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Minnesota 2020 Journal: Gov’t Shutdown is a Wrecking Ball

September 27, 2013 By John R. Van Hecke, Executive Director & Fellow

A government shutdown is a bad idea. Let me repeat. A government shutdown—federal, state, township; any level—is a bad idea. It’s bad for business, bad for the economy, bad for families, bad for public confidence, bad for Minnesota, bad for workers, and bad for you and me. So, what are conservative public policy leaders going to let extremists in their caucuses do next week?

They’ll allow the tea party to bring us to the brink at best and shut down the federal government at worst.

The idea seems pointless and even absurd. Its equivalent of repairing loose car trim by driving the car off a cliff, hoping that the fall snaps the trim back into place. Minnesota’s 2011 state government shutdown can—should—inform the federal stand-off. It didn’t end well for the conservative state legislative leadership; they lost control of both chambers in the next election.

One or two day shutdowns, still poor practice, are quickly forgotten. Multiple week shutdowns, on the other hand, carry long term costs, consequences and recriminations. I’d forgotten or perhaps had never realized that the national government experienced a series of short one, two or several day shutdowns from the mid-1970s to the first Gringrich shutdown of 1995. The second Gingrich shutdown lasted for 21 days, from late 1995 to early 1996. We haven’t had a national government shutdown since, suggesting that the experience checked shutdown as a policy tactic.

But, things have changed since 1995. Very few congressional members' service predates the last national government shutdown. Less than 20% were in their current office. Four of every five House Members and Senators were elected after 1995. Lacking direct experience with consequences leads to easy infatuation with a shutdown strategy.

Here’s a quick recap of the Minnesota 2011 state government shutdown. Conservatives led both state legislative chambers for the first time in 38 years while newly elected Governor Mark Dayton pressed a campaign promise to raise taxes on Minnesota’s very highest income earners. He hoped to bring the tax burden on the highest earners more closely into line with the total tax burden borne, as a percentage of income, by low and middle income Minnesota families. Conservatives opposed this change.

Conservative policy leaders labored to preserve tax code changes, championed and passed by Governor Tim Pawlenty, easing wealthy Minnesotans’ tax obligations. There was some other stuff but, candidly, it was a tax and budget fight. Minnesota faced a projected $5 billion budget shortfall. Since Minnesota can’t print money, state leaders contemplated three basic budget balancing solutions: 1) raise taxes, 2) cut budget or 3) a combination of the first two. In nearly every previous budget fight, the answer was always door number three. Not in 2011.

State House and State Senate majority caucus leaders hung tough, going eye-ball to eye-ball with Dayton. Relishing the prospect of shutting down a government that they saw as the source of Minnesota’s woes, conservative leaders, created a cuts-only state budget, slashing social services and infrastructure spending. Dayton vetoed nearly all of the spending bills. On July 1, without authorized appropriations, all non-essential government functions stopped.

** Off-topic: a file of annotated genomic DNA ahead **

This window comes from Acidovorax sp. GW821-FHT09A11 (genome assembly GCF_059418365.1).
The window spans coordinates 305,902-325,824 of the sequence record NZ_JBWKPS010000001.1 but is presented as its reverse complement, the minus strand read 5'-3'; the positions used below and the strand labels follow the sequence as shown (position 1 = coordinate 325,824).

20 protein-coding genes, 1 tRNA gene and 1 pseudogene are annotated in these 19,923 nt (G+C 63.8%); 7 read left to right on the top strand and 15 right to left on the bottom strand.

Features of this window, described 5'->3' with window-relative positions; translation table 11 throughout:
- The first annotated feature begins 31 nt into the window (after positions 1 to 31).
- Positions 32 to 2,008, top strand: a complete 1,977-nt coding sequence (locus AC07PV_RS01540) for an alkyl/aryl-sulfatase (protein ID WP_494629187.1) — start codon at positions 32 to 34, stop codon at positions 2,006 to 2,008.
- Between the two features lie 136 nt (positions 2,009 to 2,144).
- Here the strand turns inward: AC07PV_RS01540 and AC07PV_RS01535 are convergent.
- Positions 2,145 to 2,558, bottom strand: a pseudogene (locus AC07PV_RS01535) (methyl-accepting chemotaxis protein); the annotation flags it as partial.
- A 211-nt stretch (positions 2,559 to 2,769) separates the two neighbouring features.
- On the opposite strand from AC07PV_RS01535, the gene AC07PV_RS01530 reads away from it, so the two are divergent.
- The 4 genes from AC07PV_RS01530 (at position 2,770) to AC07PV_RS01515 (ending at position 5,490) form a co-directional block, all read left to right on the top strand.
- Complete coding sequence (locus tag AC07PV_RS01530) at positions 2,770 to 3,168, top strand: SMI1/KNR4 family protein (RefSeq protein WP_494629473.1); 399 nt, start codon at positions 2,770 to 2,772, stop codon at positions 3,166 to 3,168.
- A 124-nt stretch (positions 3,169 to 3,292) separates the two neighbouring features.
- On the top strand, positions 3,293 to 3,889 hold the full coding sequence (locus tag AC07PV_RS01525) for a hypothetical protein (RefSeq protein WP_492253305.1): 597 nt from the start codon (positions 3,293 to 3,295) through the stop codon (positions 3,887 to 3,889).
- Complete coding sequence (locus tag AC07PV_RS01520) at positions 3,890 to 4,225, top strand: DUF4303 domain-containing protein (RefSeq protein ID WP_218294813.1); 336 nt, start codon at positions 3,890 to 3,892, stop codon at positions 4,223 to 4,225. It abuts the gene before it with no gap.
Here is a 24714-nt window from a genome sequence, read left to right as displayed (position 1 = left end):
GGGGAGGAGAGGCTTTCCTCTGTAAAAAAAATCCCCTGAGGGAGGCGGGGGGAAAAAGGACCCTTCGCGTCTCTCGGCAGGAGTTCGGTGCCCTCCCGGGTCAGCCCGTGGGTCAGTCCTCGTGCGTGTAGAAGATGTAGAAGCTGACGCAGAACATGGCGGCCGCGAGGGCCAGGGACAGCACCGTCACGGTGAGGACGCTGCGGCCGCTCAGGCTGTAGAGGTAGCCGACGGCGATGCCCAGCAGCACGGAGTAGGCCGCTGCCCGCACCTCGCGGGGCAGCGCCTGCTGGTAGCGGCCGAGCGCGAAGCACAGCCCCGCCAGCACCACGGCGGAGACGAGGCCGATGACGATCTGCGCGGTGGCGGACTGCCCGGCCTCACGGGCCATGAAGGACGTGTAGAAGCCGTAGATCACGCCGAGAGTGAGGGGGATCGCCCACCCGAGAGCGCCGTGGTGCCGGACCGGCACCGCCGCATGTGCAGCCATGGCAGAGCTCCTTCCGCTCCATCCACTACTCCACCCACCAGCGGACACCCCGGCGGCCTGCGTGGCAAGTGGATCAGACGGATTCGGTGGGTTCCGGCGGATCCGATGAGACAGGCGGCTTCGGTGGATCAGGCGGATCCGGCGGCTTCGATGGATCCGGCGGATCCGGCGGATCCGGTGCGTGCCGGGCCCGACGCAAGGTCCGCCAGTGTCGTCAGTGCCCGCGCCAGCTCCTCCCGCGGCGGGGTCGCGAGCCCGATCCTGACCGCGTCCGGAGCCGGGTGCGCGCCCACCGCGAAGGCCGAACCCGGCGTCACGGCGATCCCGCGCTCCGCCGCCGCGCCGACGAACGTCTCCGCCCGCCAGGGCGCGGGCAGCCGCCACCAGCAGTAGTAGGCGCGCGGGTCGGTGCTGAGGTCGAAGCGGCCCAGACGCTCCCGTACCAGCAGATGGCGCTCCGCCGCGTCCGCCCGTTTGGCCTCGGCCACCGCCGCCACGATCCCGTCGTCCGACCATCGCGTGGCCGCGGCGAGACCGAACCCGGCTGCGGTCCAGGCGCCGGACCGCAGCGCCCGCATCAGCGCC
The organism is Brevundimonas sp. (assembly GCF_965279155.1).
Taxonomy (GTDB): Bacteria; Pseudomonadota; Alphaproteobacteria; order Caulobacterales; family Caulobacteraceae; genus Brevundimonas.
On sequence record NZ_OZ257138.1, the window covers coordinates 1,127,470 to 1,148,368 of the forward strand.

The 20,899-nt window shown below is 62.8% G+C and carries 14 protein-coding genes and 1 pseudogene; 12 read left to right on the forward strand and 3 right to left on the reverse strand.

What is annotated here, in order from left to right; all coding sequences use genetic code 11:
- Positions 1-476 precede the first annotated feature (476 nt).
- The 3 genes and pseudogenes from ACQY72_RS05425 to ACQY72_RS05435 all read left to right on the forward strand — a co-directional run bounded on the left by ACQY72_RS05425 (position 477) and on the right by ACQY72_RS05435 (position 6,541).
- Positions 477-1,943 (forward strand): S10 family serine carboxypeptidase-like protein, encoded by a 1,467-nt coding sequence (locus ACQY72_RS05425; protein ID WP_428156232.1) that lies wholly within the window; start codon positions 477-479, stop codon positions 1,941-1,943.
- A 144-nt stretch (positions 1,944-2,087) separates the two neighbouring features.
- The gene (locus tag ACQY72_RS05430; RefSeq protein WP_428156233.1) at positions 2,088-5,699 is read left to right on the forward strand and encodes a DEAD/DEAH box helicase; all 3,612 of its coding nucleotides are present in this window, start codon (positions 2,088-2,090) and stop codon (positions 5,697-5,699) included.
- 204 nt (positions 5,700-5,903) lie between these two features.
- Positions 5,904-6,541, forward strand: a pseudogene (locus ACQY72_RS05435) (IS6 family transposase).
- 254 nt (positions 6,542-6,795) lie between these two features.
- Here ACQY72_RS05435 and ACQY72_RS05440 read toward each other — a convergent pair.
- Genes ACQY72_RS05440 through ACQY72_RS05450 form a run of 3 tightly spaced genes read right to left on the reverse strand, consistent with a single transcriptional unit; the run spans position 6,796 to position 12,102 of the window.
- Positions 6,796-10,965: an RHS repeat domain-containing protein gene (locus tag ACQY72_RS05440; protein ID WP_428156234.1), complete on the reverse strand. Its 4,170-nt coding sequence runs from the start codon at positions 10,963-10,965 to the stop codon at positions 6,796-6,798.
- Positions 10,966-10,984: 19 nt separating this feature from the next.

After two weeks, Dayton and legislative leaders resumed negotiating. A week later, they had a deal. It wasn’t pretty and it disappointed almost everyone but it was a deal. Government resumed operations on July 21. About a year and four months later, Minnesota voters weighed in, choosing new state elected officials that restructured legislative leadership. There hasn’t been any talk of state shutdown since.

Minnesota is a net federal payer state. We generate more per-capita revenue for federal coffers than the federal government spends on us. Minnesota has no major military facilities or federal cash-flow heavy facilities, limiting federal spending. It also means that a shutdown’s immediate, direct effects will be less severe here than will be the case in other states.

The best understanding of a federal government shutdown’s impact is found in the on-going effects of the 2013 federal budget sequestration. The sequester is an automatic budget reduction mechanism. It’s a fiscal austerity policy that seeks to reduce federal budget outlays by uniformly reducing federal spending authority and compelling cuts within federal agencies without specific Congressional policy direction. If the sequester is a ball-peen hammer, a shutdown will be a wrecking ball.

Further, despite wide-spread anticipation that the US Federal Reserve Board would alter its quantitative easing policy, permitting interest rates to rise, the recent Fed Board of Governors meeting produced no change. In part, the Fed believes that Congress is determined to shut down the government thus the Fed delayed its own monetary policy change. And, we’re all feeling the consequences.

Hard-core policy ideologues don’t fare well in history. Leaders supporting policy that improve schools, increase affordable healthcare access, create transportation infrastructure and facilitate economic expansion and wide-spread wealth accrual are remembered fondly. Build the house; don’t burn it down. It’s a powerful lesson that should guide shutdown advocates away from the cliff.

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